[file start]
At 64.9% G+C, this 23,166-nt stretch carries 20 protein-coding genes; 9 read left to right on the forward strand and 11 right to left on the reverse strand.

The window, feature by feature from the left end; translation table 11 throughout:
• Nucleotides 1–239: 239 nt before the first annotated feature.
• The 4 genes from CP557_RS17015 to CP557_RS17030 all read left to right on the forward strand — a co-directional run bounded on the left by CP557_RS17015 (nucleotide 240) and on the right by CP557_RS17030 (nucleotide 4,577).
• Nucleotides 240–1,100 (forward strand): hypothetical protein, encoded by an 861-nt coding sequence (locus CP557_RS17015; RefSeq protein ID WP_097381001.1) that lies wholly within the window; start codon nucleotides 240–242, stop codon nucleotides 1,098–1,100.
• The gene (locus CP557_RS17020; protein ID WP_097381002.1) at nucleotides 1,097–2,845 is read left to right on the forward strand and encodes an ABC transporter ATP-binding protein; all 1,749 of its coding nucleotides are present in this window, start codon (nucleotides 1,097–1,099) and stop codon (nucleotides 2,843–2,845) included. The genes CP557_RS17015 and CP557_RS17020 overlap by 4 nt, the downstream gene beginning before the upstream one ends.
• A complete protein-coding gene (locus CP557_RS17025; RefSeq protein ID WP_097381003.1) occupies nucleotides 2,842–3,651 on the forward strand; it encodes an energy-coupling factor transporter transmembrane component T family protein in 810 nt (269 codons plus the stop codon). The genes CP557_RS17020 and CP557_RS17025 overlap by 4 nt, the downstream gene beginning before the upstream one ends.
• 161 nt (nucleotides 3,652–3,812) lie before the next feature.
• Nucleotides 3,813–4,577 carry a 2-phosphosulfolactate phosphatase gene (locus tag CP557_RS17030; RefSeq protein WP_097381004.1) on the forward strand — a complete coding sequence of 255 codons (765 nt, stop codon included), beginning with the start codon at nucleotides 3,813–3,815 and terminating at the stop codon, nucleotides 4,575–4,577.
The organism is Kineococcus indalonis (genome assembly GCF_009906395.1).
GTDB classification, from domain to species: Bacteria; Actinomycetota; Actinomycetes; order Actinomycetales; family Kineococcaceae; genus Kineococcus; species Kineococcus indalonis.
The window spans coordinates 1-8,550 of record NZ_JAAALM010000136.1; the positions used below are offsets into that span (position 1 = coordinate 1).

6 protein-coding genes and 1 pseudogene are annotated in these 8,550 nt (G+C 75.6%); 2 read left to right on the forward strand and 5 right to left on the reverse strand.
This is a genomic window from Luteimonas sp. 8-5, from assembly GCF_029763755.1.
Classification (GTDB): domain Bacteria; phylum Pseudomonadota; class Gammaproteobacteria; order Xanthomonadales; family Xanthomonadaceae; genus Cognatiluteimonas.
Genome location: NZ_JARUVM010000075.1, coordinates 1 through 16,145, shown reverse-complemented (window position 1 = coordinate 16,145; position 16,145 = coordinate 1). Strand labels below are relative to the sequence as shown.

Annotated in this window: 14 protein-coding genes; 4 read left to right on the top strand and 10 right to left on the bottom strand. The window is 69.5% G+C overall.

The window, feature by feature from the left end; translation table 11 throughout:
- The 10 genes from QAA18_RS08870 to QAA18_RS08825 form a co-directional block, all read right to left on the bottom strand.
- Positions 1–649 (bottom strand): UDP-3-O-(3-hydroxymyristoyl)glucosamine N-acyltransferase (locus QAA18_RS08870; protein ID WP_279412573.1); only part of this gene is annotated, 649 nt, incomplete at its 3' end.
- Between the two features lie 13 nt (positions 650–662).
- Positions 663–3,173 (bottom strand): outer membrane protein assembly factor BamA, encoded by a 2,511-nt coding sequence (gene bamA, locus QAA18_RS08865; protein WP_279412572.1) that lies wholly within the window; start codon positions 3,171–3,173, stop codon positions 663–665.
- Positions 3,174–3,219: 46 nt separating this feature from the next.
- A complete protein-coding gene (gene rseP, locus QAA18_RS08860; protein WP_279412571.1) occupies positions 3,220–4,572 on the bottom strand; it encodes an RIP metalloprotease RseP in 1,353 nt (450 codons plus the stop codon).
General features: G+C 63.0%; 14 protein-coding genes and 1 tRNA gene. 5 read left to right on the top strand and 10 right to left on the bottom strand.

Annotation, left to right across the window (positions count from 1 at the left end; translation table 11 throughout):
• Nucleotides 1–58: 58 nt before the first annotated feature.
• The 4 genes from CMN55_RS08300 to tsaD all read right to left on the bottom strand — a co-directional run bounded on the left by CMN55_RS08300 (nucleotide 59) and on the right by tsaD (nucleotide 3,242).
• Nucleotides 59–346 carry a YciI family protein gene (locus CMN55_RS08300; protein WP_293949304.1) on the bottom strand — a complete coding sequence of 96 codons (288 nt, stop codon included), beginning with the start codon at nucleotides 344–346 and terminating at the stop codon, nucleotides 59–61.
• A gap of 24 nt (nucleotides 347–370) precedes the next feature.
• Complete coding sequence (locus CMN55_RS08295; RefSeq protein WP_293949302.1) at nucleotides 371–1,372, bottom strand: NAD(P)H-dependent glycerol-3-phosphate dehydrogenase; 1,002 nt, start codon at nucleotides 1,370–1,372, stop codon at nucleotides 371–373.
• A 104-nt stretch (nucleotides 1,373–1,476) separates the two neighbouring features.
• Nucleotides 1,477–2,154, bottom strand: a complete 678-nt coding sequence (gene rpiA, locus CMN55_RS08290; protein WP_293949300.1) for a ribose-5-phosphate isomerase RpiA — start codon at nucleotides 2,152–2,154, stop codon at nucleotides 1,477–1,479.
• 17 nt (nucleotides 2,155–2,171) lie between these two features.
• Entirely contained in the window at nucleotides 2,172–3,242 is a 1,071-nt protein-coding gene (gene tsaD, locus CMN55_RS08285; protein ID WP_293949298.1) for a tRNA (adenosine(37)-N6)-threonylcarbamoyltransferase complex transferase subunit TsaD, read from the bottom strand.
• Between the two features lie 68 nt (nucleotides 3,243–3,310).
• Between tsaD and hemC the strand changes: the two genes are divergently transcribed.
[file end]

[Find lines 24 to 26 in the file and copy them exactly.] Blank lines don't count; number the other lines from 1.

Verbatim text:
- A complete protein-coding gene (gene rseP, locus QAA18_RS08860; protein WP_279412571.1) occupies positions 3,220–4,572 on the bottom strand; it encodes an RIP metalloprotease RseP in 1,353 nt (450 codons plus the stop codon).
General features: G+C 63.0%; 14 protein-coding genes and 1 tRNA gene. 5 read left to right on the top strand and 10 right to left on the bottom strand.

Annotation, left to right across the window (positions count from 1 at the left end; translation table 11 throughout):